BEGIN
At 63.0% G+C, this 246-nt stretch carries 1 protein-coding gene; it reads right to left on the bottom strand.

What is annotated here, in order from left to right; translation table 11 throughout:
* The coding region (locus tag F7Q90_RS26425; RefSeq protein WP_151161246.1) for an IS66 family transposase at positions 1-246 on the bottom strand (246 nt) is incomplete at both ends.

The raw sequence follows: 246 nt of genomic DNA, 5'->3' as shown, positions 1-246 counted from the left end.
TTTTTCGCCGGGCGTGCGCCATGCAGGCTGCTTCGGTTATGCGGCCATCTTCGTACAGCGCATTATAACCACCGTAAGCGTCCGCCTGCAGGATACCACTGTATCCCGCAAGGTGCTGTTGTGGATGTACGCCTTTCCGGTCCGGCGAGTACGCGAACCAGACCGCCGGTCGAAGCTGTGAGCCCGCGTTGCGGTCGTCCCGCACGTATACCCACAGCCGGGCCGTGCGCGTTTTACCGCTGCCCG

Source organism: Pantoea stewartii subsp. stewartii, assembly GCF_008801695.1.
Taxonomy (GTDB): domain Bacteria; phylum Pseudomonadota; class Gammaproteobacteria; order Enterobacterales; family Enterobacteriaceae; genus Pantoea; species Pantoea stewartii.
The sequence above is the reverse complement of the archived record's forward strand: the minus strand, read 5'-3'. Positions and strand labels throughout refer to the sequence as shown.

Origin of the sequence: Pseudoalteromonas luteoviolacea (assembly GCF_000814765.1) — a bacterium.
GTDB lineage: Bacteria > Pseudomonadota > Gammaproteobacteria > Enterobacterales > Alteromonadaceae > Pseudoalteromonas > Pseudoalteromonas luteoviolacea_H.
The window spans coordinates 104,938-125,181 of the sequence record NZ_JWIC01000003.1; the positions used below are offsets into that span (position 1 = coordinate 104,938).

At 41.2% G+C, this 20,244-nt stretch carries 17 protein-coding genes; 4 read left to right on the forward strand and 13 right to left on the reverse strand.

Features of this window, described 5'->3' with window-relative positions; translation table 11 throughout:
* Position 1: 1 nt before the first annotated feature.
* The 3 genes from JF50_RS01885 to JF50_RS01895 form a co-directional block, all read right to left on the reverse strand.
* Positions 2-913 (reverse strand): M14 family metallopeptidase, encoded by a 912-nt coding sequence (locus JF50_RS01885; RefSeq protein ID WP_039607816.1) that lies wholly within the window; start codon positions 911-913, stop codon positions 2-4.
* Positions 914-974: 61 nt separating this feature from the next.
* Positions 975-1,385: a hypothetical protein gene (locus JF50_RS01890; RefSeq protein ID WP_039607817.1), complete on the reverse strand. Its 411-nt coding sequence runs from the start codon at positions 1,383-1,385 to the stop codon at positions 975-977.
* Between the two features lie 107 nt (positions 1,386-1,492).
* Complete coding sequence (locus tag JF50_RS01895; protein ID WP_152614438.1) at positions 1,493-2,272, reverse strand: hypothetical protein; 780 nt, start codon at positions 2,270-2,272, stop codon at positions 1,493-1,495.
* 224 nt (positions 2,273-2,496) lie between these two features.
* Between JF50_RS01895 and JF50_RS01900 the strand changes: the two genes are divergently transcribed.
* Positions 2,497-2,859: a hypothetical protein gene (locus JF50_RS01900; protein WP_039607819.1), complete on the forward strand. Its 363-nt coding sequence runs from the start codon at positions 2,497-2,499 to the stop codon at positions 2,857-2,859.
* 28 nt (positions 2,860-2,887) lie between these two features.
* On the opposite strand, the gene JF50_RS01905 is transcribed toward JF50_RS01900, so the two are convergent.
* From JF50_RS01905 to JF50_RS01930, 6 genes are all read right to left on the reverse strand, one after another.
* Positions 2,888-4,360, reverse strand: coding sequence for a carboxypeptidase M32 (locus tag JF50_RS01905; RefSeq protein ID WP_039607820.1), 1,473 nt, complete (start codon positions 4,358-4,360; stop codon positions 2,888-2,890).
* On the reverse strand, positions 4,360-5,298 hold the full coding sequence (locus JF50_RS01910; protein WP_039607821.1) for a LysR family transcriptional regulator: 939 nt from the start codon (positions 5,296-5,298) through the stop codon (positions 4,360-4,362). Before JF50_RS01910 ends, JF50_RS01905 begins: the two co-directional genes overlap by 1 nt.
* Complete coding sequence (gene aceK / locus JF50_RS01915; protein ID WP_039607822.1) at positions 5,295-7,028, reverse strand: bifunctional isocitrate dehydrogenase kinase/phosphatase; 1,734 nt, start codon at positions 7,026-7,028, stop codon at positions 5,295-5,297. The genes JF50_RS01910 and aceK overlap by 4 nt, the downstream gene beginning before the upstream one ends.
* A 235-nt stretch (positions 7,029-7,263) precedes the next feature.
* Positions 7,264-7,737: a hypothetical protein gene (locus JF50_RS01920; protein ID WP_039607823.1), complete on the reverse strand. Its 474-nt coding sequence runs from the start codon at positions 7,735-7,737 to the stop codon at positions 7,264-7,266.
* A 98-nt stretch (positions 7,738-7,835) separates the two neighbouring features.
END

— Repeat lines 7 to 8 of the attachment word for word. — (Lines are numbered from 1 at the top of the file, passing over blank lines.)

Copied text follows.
Taxonomy (GTDB): domain Bacteria; phylum Pseudomonadota; class Gammaproteobacteria; order Enterobacterales; family Enterobacteriaceae; genus Pantoea; species Pantoea stewartii.
The sequence above is the reverse complement of the archived record's forward strand: the minus strand, read 5'-3'. Positions and strand labels throughout refer to the sequence as shown.